Lauren Chapman studies how low oxygen levels lead to morphological, physiological and behavioural changes in Lake Victoria’s native fish population. Credit: Owen Egan
Lauren Chapman studies how low oxygen levels lead to morphological, physiological and behavioural changes in Lake Victoria’s native fish population. Credit: Owen Egan

Chapman’s initial interest in how fish adapt to naturally extreme environs is very relevant to Victoria’s crisis. “Human-induced changes to the watershed—increased population density, expanding agriculture, deforestation—are becoming a real problem in the Lake Victoria basin, which serves 30 million people,” says Chapman. “Large pieces of the lake bottom are permanently anoxic; these sometimes upwell, leading to fish kills.”

However, low oxygen has its advantages. Some fish have actually used hypoxia to sidestep the Nile perch: during the 1990s, Chapman and her colleagues discovered that Nile perch are sensitive to hypoxia, allowing some native fish to find refuge in hypoxic wetlands bordering the lake. Over time, as the Nile perch is heavily fished, she’s also watched certain cichlids recover. In Lake Nabugabo, a Victoria satellite lake touched by the Nile perch, Chapman has seen the cichlid population go from almost nothing in the early 1990s to regaining their place as a major player in the food web. “Now we’re seeing even more changes to the system,” she says, “changes to the distribution of the wetland, and changes in ecology of the Nile perch. It’s really important to look at these systems for a long time, which is hard to do these days when a lot of funding is directed toward shorter-term projects.”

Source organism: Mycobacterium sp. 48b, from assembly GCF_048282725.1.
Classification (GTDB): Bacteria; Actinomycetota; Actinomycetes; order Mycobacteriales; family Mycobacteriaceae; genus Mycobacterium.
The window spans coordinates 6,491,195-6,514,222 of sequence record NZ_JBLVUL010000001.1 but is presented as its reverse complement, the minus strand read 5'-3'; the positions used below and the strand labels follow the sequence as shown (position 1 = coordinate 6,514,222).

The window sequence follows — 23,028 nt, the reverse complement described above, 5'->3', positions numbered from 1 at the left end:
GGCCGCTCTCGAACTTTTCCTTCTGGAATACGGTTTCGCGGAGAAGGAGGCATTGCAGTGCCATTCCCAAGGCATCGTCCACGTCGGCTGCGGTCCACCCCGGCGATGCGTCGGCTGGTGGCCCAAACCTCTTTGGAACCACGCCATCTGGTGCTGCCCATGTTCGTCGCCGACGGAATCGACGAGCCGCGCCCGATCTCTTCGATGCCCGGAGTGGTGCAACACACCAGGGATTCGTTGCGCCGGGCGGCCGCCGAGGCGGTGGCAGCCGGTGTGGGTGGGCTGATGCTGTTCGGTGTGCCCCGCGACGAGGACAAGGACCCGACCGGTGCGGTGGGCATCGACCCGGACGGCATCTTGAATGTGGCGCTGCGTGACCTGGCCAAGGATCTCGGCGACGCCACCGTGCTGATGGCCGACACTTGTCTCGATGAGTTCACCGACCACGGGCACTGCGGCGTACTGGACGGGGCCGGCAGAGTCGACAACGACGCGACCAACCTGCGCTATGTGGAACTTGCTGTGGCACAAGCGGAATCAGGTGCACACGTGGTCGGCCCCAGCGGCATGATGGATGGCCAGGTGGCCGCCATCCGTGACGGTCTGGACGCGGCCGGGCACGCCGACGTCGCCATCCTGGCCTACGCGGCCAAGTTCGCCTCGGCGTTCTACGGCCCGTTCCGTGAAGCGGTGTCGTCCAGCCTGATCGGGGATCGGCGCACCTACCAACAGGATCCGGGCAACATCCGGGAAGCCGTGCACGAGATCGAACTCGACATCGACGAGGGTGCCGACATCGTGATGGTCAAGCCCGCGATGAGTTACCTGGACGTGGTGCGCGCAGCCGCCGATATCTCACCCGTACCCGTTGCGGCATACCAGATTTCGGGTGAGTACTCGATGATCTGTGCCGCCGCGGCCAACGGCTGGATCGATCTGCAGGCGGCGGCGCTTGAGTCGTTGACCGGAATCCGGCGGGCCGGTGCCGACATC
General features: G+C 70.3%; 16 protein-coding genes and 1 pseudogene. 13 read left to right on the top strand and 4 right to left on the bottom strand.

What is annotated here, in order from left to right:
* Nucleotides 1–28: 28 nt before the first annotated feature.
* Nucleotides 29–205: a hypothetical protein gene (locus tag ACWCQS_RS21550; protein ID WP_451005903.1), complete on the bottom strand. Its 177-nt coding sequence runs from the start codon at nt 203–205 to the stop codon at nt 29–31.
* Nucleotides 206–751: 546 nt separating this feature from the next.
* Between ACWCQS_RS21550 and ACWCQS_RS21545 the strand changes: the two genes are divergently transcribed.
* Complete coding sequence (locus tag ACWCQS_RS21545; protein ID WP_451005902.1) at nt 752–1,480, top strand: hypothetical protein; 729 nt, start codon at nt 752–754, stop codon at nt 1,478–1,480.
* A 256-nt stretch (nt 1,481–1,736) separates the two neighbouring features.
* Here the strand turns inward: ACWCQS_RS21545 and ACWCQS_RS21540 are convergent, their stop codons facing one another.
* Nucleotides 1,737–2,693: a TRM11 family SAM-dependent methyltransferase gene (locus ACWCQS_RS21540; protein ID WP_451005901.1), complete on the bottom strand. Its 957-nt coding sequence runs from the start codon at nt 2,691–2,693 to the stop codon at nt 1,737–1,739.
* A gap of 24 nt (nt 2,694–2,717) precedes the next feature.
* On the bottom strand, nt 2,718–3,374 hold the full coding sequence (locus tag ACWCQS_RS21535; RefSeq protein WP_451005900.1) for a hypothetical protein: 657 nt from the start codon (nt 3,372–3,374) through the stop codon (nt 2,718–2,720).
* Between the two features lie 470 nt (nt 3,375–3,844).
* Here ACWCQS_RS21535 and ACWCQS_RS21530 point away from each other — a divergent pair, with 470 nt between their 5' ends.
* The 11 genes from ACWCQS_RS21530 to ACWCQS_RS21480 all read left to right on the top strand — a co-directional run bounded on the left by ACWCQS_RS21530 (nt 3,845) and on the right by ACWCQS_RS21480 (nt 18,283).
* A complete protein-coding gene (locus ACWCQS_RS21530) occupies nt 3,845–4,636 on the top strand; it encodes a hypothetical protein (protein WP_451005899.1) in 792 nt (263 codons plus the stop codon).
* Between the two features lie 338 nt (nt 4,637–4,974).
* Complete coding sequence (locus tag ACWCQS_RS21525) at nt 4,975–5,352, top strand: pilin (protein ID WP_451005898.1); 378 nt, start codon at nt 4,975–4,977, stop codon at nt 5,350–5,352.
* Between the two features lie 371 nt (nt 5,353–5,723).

Chapman’s work has contributed to a growing awareness of the importance of wetlands as both refuges for native fish and nursery areas for commercially important fish. In 1995, Uganda issued a national wetlands policy, curtailing drainage and insisting that all users adopt sustainable practices. Community-based conservation efforts focus on specific wetlands, working on ways to use these habitats in sustainable ways (e.g., fishing, harvesting plant materials for use in construction, ecotourism) rather than large-scale conversion to agricultural land.